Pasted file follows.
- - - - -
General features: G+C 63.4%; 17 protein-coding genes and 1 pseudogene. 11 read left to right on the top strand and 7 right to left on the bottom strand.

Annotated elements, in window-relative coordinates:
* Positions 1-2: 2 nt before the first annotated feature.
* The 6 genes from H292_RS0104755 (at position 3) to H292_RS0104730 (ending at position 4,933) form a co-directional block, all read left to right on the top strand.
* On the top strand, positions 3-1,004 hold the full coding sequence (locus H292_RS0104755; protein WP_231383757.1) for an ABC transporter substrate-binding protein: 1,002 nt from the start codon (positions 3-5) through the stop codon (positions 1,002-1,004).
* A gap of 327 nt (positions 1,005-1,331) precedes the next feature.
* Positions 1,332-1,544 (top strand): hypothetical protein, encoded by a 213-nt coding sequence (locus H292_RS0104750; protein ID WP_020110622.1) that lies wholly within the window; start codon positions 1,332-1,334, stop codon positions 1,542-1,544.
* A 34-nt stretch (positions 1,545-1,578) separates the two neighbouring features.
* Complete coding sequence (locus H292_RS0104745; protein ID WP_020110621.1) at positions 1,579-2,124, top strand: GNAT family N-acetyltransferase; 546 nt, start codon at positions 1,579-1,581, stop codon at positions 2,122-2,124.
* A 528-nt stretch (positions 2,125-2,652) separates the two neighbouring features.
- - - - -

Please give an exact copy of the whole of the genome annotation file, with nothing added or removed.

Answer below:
General features: G+C 63.4%; 17 protein-coding genes and 1 pseudogene. 11 read left to right on the top strand and 7 right to left on the bottom strand.

Annotated elements, in window-relative coordinates:
* Positions 1-2: 2 nt before the first annotated feature.
* The 6 genes from H292_RS0104755 (at position 3) to H292_RS0104730 (ending at position 4,933) form a co-directional block, all read left to right on the top strand.
* On the top strand, positions 3-1,004 hold the full coding sequence (locus H292_RS0104755; protein WP_231383757.1) for an ABC transporter substrate-binding protein: 1,002 nt from the start codon (positions 3-5) through the stop codon (positions 1,002-1,004).
* A gap of 327 nt (positions 1,005-1,331) precedes the next feature.
* Positions 1,332-1,544 (top strand): hypothetical protein, encoded by a 213-nt coding sequence (locus H292_RS0104750; protein ID WP_020110622.1) that lies wholly within the window; start codon positions 1,332-1,334, stop codon positions 1,542-1,544.
* A 34-nt stretch (positions 1,545-1,578) separates the two neighbouring features.
* Complete coding sequence (locus H292_RS0104745; protein ID WP_020110621.1) at positions 1,579-2,124, top strand: GNAT family N-acetyltransferase; 546 nt, start codon at positions 1,579-1,581, stop codon at positions 2,122-2,124.
* A 528-nt stretch (positions 2,125-2,652) separates the two neighbouring features.